Introduction to State Departments of Transportation (DOTs)
Kristen Z, Transportation Planner
[<3 Minute Read]
What are State Departments of Transportation (DOTs)?
Each state in the country has a Department of Transportation (DOT) as part of its executive branch. DOTs were established shortly after the federal-level Department of Transportation was established in 1967. One of the first responsibilities of the state-level DOTs was to partner with the federal DOT in constructing and planning the U.S. Interstate system. Over time, most state DOTs diversified and added other forms of transportation to their original highway focus.
What Function do State DOTs Serve?
Most state DOTs participate in some level with current forms of transportation planning including roads, bicycle/pedestrian, rail, water and air transportation. They also participate in studying emerging forms of transportation like electric and autonomous vehicles. State DOTs own and operate the state highway network, including U.S. Interstates, U.S. Highways and State Highways. They administer state and federal transportation funding programs, and participate in planning, designing, and constructing the state transportation network. As a cabinet agency in the executive branch of state governments, State DOTs rely on policy and funding direction set by State Legislatures.
What Issues do State DOTs Tackle?
State DOTs are currently facing several emerging issues, including expanding from an exclusive focus on mobility and highways for gas and diesel-powered vehicles to include additional modes of transportation and additional vehicle fuels and technologies. In addition, state DOTs are facing aging infrastructure and an aging workforce retiring with institutional knowledge.
What Role Do DOTs Play in Transportation Decision Making at the Metropolitan Level?
State Departments of Transportation (DOTs) play a significant role in transportation decision making at the metropolitan level. DOTs often initiate and fund some of the largest projects in metropolitan regions – especially projects involving the state highway system. In order to prioritize projects, DOTs develop long-range and short-range plans covering transportation across the entire state.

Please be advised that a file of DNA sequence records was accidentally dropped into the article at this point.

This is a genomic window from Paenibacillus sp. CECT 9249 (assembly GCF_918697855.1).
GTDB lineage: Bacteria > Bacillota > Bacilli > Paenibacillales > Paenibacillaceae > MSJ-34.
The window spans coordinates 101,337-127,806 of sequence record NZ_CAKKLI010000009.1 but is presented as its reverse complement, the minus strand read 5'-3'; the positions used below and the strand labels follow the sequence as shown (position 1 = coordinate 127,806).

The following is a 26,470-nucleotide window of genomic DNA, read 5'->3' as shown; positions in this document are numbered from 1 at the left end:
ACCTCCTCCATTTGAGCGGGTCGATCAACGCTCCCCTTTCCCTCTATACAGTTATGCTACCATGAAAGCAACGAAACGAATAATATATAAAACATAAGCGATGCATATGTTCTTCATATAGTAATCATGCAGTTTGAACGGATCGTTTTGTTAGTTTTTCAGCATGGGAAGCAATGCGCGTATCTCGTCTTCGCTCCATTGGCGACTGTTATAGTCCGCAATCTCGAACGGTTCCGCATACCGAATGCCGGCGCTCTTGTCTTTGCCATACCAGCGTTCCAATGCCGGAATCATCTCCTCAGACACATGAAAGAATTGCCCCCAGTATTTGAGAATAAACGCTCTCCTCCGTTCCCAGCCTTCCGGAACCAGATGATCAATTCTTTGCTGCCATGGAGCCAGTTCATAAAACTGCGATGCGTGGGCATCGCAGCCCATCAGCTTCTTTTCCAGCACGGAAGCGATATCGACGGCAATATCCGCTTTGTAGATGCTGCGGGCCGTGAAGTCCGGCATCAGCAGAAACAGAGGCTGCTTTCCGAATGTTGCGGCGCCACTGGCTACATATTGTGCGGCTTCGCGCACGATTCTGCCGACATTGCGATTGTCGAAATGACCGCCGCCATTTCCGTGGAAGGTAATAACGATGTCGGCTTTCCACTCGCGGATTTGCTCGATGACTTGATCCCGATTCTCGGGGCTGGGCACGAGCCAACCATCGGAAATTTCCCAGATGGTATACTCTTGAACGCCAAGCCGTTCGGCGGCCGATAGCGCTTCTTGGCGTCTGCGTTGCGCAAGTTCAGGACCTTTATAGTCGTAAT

Who Coordinates with DOTs?
Within each metropolitan region, DOTs often coordinate with local governments and/or regional planning organizations called Metropolitan Planning Organizations (MPOs) to prioritize transportation projects and transportation services within the metropolitan region. State DOTs often have their own systems for prioritizing projects for design and for construction and weigh engineering, economic development, and other local support factors while prioritizing. DOTs must consider the needs of the entire state system while evaluating candidate projects in metropolitan areas and balance the needs of the metropolitan areas with the needs of rural areas and interstate traffic.
Finally, DOTs also often have pass-through programs where they share/award a portion of their State and/or Federal funding to projects serving specific modes of transportation (e.g., rail, air, bike/pedestrian, transit) or to specific areas of the state (e.g, bridges in rural areas or school safety projects). Each state must comply with federal funding program eligibility rules but also retain discretion on decision making in terms of specific projects and funding sources.